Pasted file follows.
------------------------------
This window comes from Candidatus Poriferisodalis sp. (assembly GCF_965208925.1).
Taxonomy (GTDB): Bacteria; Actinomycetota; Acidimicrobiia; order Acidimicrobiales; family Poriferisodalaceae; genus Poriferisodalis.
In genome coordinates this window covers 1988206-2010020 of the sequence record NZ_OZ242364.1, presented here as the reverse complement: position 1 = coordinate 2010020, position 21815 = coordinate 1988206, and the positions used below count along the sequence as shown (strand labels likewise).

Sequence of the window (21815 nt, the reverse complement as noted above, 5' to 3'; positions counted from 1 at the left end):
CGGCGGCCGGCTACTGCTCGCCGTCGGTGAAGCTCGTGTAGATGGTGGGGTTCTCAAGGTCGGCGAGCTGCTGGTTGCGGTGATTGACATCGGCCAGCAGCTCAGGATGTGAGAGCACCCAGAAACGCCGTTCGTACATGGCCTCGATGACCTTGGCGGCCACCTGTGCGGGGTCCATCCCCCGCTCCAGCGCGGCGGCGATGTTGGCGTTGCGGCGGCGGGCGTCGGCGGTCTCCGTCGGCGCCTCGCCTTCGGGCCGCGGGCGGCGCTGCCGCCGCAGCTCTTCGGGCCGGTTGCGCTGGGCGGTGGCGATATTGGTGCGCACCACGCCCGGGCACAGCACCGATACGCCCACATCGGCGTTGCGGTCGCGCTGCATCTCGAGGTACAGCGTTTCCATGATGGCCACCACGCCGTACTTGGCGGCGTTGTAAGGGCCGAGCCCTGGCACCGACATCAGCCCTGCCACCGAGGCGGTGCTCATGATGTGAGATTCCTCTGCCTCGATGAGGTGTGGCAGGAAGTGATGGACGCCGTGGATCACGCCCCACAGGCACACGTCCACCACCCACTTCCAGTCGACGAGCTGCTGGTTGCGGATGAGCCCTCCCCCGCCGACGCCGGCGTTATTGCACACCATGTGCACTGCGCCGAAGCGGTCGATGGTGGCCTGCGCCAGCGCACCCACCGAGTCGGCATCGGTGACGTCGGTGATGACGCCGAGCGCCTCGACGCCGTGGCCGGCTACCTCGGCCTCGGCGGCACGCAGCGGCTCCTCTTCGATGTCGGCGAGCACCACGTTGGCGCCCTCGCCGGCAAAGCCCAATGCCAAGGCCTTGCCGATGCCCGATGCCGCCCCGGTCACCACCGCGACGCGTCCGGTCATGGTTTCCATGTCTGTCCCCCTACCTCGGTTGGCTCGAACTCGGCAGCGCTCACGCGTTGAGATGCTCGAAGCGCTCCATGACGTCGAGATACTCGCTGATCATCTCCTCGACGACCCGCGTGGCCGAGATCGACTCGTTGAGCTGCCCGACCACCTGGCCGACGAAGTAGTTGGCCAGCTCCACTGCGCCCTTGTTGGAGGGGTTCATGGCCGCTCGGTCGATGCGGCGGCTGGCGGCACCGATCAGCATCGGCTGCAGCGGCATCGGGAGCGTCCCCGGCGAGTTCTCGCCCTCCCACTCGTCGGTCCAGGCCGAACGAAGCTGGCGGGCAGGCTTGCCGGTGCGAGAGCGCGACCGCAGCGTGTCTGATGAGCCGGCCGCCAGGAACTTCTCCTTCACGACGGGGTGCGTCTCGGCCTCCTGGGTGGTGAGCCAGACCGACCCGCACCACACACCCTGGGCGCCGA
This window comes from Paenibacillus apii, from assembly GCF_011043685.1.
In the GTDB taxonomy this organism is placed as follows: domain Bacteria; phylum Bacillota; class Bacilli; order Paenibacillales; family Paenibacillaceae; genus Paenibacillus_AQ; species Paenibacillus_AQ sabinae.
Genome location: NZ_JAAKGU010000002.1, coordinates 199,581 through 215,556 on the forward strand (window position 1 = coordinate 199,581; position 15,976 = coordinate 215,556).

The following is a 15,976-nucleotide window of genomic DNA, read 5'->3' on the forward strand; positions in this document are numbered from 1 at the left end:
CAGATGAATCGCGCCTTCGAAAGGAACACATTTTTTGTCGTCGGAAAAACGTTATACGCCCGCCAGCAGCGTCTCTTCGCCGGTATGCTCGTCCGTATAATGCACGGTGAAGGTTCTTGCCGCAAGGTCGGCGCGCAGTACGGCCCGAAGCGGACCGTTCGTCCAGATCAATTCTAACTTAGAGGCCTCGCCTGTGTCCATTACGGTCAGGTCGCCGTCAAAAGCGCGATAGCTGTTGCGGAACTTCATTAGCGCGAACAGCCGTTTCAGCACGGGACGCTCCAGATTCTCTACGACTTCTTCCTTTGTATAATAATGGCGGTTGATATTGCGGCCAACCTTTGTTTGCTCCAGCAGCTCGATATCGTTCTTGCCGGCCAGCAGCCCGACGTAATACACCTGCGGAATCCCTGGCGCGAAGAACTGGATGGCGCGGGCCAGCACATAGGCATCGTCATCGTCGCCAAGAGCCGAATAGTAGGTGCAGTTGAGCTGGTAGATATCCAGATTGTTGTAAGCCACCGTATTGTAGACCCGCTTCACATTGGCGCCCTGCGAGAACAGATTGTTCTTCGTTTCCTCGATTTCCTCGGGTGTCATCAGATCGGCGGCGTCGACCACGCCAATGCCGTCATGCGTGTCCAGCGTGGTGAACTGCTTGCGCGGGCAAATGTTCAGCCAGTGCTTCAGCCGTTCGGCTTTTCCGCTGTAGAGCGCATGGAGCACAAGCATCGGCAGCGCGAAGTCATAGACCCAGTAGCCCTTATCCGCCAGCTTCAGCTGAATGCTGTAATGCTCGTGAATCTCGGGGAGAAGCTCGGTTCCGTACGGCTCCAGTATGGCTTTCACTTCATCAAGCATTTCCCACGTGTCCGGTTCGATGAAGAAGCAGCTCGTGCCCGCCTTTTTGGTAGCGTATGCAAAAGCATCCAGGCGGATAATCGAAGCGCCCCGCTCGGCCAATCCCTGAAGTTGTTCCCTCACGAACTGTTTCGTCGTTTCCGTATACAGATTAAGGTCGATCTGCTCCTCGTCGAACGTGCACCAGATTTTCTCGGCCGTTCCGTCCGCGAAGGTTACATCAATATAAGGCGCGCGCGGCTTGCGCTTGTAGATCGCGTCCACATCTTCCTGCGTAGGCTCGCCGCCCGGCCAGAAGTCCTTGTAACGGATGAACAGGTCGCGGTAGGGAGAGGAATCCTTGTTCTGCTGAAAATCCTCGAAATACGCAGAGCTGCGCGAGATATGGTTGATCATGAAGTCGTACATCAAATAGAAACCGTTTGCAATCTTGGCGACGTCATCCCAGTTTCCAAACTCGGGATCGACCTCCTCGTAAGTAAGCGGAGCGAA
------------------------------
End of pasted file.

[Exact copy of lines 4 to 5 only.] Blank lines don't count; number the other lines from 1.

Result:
Sequence of the window (21815 nt, the reverse complement as noted above, 5' to 3'; positions counted from 1 at the left end):
CGGCGGCCGGCTACTGCTCGCCGTCGGTGAAGCTCGTGTAGATGGTGGGGTTCTCAAGGTCGGCGAGCTGCTGGTTGCGGTGATTGACATCGGCCAGCAGCTCAGGATGTGAGAGCACCCAGAAACGCCGTTCGTACATGGCCTCGATGACCTTGGCGGCCACCTGTGCGGGGTCCATCCCCCGCTCCAGCGCGGCGGCGATGTTGGCGTTGCGGCGGCGGGCGTCGGCGGTCTCCGTCGGCGCCTCGCCTTCGGGCCGCGGGCGGCGCTGCCGCCGCAGCTCTTCGGGCCGGTTGCGCTGGGCGGTGGCGATATTGGTGCGCACCACGCCCGGGCACAGCACCGATACGCCCACATCGGCGTTGCGGTCGCGCTGCATCTCGAGGTACAGCGTTTCCATGATGGCCACCACGCCGTACTTGGCGGCGTTGTAAGGGCCGAGCCCTGGCACCGACATCAGCCCTGCCACCGAGGCGGTGCTCATGATGTGAGATTCCTCTGCCTCGATGAGGTGTGGCAGGAAGTGATGGACGCCGTGGATCACGCCCCACAGGCACACGTCCACCACCCACTTCCAGTCGACGAGCTGCTGGTTGCGGATGAGCCCTCCCCCGCCGACGCCGGCGTTATTGCACACCATGTGCACTGCGCCGAAGCGGTCGATGGTGGCCTGCGCCAGCGCACCCACCGAGTCGGCATCGGTGACGTCGGTGATGACGCCGAGCGCCTCGACGCCGTGGCCGGCTACCTCGGCCTCGGCGGCACGCAGCGGCTCCTCTTCGATGTCGGCGAGCACCACGTTGGCGCCCTCGCCGGCAAAGCCCAATGCCAAGGCCTTGCCGATGCCCGATGCCGCCCCGGTCACCACCGCGACGCGTCCGGTCATGGTTTCCATGTCTGTCCCCCTACCTCGGTTGGCTCGAACTCGGCAGCGCTCACGCGTTGAGATGCTCGAAGCGCTCCATGACGTCGAGATACTCGCTGATCATCTCCTCGACGACCCGCGTGGCCGAGATCGACTCGTTGAGCTGCCCGACCACCTGGCCGACGAAGTAGTTGGCCAGCTCCACTGCGCCCTTGTTGGAGGGGTTCATGGCCGCTCGGTCGATGCGGCGGCTGGCGGCACCGATCAGCATCGGCTGCAGCGGCATCGGGAGCGTCCCCGGCGAGTTCTCGCCCTCCCACTCGTCGGTCCAGGCCGAACGAAGCTGGCGGGCAGGCTTGCCGGTGCGAGAGCGCGACCGCAGCGTGTCTGATGAGCCGGCCGCCAGGAACTTCTCCTTCACGACGGGGTGCGTCTCGGCCTCCTGGGTGGTGAGCCAGACCGACCCGCACCACACACCCTGGGCGCCGA